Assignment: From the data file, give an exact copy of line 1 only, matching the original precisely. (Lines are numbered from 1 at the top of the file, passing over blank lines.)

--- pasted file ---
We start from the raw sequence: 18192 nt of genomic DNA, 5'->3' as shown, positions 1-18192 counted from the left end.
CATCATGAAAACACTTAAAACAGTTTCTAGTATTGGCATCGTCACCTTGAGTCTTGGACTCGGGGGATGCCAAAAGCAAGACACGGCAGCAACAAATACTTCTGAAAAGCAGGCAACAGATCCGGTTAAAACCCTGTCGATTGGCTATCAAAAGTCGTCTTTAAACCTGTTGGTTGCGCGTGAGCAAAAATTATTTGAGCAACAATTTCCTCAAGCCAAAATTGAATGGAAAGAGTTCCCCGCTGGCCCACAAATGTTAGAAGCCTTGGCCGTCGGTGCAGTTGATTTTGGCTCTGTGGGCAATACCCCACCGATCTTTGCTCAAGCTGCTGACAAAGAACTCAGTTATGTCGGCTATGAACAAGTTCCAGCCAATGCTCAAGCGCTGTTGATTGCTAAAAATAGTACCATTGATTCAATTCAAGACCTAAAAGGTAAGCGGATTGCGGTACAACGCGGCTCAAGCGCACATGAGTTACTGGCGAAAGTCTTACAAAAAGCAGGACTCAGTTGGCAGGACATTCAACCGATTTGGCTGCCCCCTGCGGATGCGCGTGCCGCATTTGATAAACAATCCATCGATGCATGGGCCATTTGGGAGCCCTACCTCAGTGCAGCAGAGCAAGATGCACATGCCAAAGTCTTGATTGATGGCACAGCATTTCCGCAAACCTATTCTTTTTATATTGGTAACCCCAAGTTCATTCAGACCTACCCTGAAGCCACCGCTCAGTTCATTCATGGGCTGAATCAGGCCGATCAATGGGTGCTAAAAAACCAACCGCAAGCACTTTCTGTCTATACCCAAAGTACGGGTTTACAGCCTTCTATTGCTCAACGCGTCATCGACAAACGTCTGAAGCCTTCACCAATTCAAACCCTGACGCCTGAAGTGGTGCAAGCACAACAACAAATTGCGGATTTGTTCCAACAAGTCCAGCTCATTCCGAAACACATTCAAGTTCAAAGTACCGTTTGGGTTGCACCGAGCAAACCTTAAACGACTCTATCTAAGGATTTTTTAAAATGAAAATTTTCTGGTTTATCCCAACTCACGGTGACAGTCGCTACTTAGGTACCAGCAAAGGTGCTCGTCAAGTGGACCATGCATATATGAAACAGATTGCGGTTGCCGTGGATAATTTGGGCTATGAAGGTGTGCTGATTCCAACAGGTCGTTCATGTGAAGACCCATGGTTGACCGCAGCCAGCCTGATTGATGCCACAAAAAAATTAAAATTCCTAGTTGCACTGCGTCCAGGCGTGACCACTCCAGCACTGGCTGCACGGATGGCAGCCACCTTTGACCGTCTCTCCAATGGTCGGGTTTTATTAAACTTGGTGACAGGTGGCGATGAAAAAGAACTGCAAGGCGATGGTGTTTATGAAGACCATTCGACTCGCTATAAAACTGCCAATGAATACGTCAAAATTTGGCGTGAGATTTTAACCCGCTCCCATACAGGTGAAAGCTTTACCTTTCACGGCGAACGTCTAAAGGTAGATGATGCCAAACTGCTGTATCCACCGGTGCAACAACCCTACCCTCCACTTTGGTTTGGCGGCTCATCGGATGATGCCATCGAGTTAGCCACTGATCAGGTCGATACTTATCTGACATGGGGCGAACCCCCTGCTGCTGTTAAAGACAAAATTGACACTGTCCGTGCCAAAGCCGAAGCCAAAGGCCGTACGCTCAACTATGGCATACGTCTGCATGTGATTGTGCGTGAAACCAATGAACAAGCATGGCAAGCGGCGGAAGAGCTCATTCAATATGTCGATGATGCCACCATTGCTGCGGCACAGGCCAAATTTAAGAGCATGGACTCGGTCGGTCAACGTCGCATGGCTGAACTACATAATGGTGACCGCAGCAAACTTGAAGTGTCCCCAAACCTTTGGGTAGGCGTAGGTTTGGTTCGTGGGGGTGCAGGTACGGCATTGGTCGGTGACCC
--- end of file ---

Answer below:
We start from the raw sequence: 18192 nt of genomic DNA, 5'->3' as shown, positions 1-18192 counted from the left end.